McGregor’s partner in crime through all this is Marcelle Kosman, also a postdoctoral fellow at the University of Alberta. Their rough takes on the material were as improvisational as they were collaborative. McGregor recounts that during recording, having to share a single microphone passed back and forth was “an accidentally feminist technique that forced us to give one another space and time to really articulate a thought.”
Looking back at Witch, Please, McGregor recognizes how what she and Kosman did for fun was in fact feminist co-creation of knowledge—not because of the subject matter per say, but because of the lessons it taught them that traditional academic institutions did not. “The space of the podcast let me first experiment in, and gradually learn to articulate something about what I think of as a fundamentally feminist research method: research not just as and through creation, but research as and through collaborative co-creation with other feminist thinkers. “
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“When I begin to expand this thinking about women’s voices from the literal to the metaphorical, the way that feminist and queer communities for example share information, it quickly becomes clear that our modes of expression are invalidated at every turn.”
McGregor speaks to the prevalence of misogyny in the media, down to the policing of how women speak.
McGregor relates an anecdote in which she and Kosman were invited onto CBC Edmonton AM to discuss the relatively fewer numbers of women than men in podcasting, where they argued that women are deflected from hosting podcasts in large part because of “the policing of women’s voices for things like upspeak and vocal fry,” two vocal inflections commonly attributed to women that are routinely used to demean or invalidate the content of their speech. The host of the show responded to their critique, or as McGregor quips “one might call it mansplaining were one so inclined”, that vocal fry is bad for your voice. McGregor summarizes, “So thanks, I guess, for making our point for us?”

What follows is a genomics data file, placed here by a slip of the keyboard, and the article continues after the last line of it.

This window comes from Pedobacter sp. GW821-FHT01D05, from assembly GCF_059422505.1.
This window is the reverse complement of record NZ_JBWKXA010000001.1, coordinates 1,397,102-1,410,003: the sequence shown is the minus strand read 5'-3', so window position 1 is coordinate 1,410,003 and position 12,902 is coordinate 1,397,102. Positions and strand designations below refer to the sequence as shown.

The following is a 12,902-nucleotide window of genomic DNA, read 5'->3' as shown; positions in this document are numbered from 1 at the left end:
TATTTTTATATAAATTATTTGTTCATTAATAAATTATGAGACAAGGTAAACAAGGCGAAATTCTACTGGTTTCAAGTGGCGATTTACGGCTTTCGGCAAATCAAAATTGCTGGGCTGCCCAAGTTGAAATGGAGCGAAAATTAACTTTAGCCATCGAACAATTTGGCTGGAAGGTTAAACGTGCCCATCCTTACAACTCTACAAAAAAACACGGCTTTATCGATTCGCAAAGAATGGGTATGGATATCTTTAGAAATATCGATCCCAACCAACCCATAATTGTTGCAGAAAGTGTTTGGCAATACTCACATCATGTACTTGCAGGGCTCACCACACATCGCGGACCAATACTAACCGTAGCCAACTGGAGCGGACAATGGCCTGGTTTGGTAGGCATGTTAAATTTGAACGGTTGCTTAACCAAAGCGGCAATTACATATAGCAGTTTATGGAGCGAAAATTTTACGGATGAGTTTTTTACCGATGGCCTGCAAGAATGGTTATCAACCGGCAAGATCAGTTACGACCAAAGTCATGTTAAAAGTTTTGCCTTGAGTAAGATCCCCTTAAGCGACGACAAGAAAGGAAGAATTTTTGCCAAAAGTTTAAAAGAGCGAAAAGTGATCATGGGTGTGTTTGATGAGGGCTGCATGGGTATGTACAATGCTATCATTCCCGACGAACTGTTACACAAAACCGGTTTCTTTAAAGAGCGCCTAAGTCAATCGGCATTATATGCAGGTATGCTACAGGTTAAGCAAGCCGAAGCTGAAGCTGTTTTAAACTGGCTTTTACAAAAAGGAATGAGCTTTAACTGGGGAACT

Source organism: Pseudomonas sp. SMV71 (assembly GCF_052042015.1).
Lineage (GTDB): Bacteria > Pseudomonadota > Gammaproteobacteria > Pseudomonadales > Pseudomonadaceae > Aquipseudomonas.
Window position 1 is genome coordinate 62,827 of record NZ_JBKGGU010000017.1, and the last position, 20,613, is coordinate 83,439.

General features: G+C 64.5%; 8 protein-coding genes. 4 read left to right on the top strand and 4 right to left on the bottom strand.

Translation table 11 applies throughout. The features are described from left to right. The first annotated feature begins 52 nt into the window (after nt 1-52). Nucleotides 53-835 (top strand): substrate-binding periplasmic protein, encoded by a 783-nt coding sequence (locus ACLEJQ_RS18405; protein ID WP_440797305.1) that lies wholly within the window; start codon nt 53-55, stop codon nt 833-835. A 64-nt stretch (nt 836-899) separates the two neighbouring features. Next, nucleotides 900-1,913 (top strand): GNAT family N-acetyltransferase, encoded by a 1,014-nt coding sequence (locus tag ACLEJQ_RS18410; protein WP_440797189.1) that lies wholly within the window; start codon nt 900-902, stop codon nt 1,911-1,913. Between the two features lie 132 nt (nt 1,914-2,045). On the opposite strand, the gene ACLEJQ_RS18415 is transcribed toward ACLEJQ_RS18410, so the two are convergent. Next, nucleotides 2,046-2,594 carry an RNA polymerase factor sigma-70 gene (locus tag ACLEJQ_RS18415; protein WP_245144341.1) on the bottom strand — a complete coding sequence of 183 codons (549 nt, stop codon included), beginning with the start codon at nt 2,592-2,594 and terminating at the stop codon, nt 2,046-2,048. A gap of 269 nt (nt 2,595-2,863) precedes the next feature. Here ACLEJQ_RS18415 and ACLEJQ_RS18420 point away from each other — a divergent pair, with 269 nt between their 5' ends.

Referencing the work of writer and podcast host Ann Friedman in her book Can We Just, Like, Get Over the Way Women Talk?, McGregor exposes the “impossible bind” women are placed in when asked to occupy a position that shows more confidence than they might even have, while also refraining from an “unbecoming” display of confidence that might threaten the status quo. “If we speak too loudly we’re being bitches, but if we speak too quietly we lack authority. If we share information via a whisper network we’re being sneaky but if we state harm publicly we’re sued for defamation. It’s almost like every way that minoritized communities find to articulate ourselves is wrong.”